When the Supreme Court struck down the Professional and Amateur Sports Act of 1992 in May 2018, the sports betting industry exploded, opening the door for entrepreneurs and businesses to explore the massive stream of revenue generated by individuals gambling on games and teams. But by the time the law changed, Sean Green had already been offering advice and insights to would-be bettors for more than seven years as co-host of the Sports Gambling Podcast.
With the 2017 launch of LIR Industries, a sports-related podcast channel that does business as the Sports Gambling Podcast Network (SGPN), Green was poised to become an authority on this area of the sports business.
Green and SGPN co-founder Ryan Kramer has spent the past five years enhancing their reputation as sports betting experts, deploying the $200,000 he won the same year in a daily fantasy sports competition to pay for platform infrastructure and logistics, as well as assemble a team of commentators to provide the company’s growing audience with additional information and insights.
According to ESPN, American sportsbooks accepted nearly $60 billion in wagers in 2021, generating more than $4.3 billion in revenue. These numbers are attracting companies keen to enter this growing market – California, for example, is set to vote on legalizing gambling in 2022.
But consumers looking for the best way to win, let alone win big, need expert advice. Green and Kramer saw an opportunity.
“Our podcast was really just an extension of the hobby of talking about games in a very amateurish way,” Kramer told the Business Journal.
Green said their own time as rookies looking for commentators to lean on helped shape their eventual business model.
“There are a lot of people who claim to be great experts, they charge the public a lot of money for their picks, and then they deliver nothing,” Green said.
“All of our podcasts, our web posts, the app, everything we post is completely free, so our credibility just depends on being completely transparent. We keep track of all our choices, so you can go to the website and see our records if we win or lose.
As scrappy as their operation may have once seemed, its progress to date has given them a credibility that younger shows and podcasts have yet to earn, even when their competitors feature hosts or commentators with a pedigree that has looks good on paper.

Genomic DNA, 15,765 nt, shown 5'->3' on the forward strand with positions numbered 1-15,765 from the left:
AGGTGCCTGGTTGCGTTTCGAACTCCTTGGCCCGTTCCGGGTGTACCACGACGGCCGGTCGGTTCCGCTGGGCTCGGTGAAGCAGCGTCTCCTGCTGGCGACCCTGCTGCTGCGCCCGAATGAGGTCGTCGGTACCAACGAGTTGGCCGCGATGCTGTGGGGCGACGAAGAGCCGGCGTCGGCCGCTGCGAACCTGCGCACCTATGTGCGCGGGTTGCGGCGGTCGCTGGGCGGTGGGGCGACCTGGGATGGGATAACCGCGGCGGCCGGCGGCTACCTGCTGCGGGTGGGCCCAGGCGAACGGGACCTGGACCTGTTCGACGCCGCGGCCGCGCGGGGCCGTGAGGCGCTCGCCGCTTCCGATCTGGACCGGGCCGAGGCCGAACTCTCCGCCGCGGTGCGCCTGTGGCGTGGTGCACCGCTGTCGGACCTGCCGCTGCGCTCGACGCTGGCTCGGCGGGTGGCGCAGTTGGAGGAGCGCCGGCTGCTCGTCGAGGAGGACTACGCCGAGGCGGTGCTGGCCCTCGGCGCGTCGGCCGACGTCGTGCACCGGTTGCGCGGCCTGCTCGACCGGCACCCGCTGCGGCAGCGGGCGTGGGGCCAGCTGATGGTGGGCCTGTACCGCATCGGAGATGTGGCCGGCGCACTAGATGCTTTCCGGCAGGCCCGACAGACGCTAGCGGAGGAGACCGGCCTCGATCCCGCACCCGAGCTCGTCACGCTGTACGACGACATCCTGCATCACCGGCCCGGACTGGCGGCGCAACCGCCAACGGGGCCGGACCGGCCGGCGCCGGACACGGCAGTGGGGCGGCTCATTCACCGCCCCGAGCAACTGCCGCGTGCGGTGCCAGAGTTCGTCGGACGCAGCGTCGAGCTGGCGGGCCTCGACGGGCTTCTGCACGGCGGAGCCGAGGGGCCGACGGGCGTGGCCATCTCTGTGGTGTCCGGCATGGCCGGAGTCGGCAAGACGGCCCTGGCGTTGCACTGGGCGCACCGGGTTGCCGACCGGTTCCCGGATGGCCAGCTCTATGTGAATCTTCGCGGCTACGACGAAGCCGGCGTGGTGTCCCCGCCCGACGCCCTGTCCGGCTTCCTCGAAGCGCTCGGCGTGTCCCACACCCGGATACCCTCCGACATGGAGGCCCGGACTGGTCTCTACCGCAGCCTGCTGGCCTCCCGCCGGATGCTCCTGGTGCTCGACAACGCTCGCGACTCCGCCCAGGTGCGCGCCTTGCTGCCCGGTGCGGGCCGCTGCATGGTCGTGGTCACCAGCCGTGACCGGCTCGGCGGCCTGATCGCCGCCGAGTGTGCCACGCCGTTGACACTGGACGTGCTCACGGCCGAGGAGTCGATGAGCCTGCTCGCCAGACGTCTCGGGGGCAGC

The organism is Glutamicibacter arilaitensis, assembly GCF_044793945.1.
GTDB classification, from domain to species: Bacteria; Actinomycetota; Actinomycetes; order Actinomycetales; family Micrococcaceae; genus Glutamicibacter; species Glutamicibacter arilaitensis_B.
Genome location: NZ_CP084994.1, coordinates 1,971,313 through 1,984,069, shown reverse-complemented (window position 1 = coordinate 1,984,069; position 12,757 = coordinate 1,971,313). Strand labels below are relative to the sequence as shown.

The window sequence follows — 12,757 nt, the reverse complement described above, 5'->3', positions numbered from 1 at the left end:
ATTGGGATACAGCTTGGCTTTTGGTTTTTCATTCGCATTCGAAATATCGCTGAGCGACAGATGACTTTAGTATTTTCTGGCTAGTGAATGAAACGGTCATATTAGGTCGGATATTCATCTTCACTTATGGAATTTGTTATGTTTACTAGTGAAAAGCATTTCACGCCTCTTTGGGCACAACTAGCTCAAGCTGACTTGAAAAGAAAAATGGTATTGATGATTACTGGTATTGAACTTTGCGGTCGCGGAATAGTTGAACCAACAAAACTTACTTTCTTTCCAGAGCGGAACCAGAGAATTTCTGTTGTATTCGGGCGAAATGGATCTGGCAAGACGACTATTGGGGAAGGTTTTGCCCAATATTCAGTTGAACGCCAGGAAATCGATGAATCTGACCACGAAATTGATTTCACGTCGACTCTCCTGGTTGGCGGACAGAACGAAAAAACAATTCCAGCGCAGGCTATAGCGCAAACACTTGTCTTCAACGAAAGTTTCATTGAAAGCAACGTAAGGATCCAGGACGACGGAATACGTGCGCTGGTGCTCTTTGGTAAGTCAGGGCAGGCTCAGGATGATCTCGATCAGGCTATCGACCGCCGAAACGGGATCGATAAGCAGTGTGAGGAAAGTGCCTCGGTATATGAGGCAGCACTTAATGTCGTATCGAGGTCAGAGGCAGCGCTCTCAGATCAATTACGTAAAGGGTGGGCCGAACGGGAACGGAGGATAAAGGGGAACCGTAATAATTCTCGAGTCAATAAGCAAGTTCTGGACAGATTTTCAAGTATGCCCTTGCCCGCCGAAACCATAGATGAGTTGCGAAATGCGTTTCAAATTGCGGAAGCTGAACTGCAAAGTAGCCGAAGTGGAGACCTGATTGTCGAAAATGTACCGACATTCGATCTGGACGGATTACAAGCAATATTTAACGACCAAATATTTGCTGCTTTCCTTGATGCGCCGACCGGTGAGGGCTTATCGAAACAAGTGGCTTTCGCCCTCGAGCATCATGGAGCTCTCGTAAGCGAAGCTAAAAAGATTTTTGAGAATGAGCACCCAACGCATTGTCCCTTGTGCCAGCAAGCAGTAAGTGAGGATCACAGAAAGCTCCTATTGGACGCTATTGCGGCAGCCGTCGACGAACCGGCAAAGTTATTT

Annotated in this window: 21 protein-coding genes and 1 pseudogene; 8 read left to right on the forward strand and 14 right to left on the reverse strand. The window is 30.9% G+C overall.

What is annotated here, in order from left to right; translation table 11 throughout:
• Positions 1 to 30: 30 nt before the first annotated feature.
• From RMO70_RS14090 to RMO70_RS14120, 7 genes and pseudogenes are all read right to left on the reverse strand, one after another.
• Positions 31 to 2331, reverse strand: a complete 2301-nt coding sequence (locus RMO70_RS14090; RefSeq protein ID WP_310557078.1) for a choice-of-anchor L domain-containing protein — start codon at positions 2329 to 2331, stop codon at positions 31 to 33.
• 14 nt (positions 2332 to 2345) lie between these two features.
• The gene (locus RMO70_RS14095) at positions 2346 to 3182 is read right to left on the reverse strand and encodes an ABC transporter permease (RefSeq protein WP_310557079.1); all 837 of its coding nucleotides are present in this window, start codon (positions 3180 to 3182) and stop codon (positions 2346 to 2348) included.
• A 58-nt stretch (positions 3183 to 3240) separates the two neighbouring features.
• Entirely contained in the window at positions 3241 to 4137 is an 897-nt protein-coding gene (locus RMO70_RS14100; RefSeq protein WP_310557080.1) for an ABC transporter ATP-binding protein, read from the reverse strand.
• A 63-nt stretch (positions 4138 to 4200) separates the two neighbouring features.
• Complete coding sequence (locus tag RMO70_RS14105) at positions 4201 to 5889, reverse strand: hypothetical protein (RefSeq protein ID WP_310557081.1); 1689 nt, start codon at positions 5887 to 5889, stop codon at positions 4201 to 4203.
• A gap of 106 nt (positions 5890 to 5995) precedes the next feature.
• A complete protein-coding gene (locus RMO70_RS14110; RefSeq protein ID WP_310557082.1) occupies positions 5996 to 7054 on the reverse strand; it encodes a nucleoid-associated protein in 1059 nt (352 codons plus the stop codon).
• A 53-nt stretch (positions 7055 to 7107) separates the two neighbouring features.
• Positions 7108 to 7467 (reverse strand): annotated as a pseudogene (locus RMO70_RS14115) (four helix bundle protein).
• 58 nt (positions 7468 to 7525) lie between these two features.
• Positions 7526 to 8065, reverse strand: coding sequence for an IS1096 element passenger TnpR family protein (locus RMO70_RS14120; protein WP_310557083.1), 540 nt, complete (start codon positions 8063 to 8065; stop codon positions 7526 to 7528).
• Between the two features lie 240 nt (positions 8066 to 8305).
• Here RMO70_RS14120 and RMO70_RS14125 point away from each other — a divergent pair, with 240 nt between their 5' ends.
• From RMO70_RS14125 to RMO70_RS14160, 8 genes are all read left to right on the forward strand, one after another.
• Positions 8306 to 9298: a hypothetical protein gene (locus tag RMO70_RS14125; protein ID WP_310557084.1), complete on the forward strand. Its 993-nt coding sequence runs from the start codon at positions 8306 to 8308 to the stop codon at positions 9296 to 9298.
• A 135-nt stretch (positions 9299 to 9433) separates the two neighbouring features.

“A lot of these new game shows take a former sideline reporter and turn them into a gaming expert,” Green said. “They can do their research, but I think the public hears them and says, ‘That person didn’t sweat 16 parlays in his garage in 2013.'”
“It’s more about connecting with your audience in a way that they want to win with you as much as they want to lose with you,” Kramer added.
The camaraderie they generated with listeners paid off: between 2017 and 2021, SGPN’s revenue increased tenfold, as did its total podcast downloads, from 350,000 for all of 2018 to 3. .1 million in 2021. And they show no signs of slowing down, expecting to hit 1 million downloads in 2022 by the end of February.
“And generally, January and February are pretty slow months for us,” Green said, though he admitted their proximity to Super Bowl LVI definitely helped, leading to not only being accredited for the media week of the Super Bowl, but ultimately to athlete interviews with former NFL players LeGarrette Blount, Bill Romanowski, Eric Metcalf, Adam “Pacman” Jones and Joe Theismann, and former NBA player John Salley.
Kramer went on to explain that as the SGPN grew in popularity, they expanded their commentary team. While he and Green authoritatively cover both college and pro football and college basketball, they’ve hired contributors to focus on finer details about those leagues, as well as sports they’re less familiar with. familiar ones, such as mixed martial arts and NASCAR. This approach allowed the network to expand its offering to 17 different shows.
“We have a third guy who joins us on the show talking about college sports because he’s kind of like a scholar when it comes to some of them,” Kramer said. “There’s what, 300 division one college basketball teams, but he’s really going a long way with this stuff.”
Most recently, they invited former Olympic gold medalist Joe Polo to join them for a discussion on betting odds for curling, scheduled to take place during the 2022 Winter Games.
The competition heats up
Green and Kramer said they took no investment, building their podcast network solely through gradual but steady growth. SGPN generates revenue primarily from advertising, largely for sports betting or gambling-related services, followed by alcohol, cryptocurrency, and “men’s lifestyle” products.
“The type of people who listen to the sports betting podcast, you know the demographics immediately and you know immediately what they like,” Kramer said.
Although the network does not yet attract the same number of subscribers as its corporate-sponsored competitors, SGPN’s relative longevity in the space has given Green and Kramer an edge as sports betting handicappers and a more informed perspective on an industry and an audience that has become more sharply defined even as it continues to expand.
“I still remember back in 2017 when Fox set up a TV studio inside Westgate sportsbook for March Madness,” Kramer recalls. “Before, nobody talked about it. And now when you watch SportsCenter, you can’t watch those shows without them mentioning the spread, because they have an editorial sponsor.
“When we were doing our shows in 2014, we weren’t competing with NBC Sports. There was no action network,” Green added. “So the appetites are growing, the competitions are growing, but I think what’s cool about us and what people gravitate toward is that we’re really independent. And we don’t get kicked out by NBC and ESPN. We hold on. »
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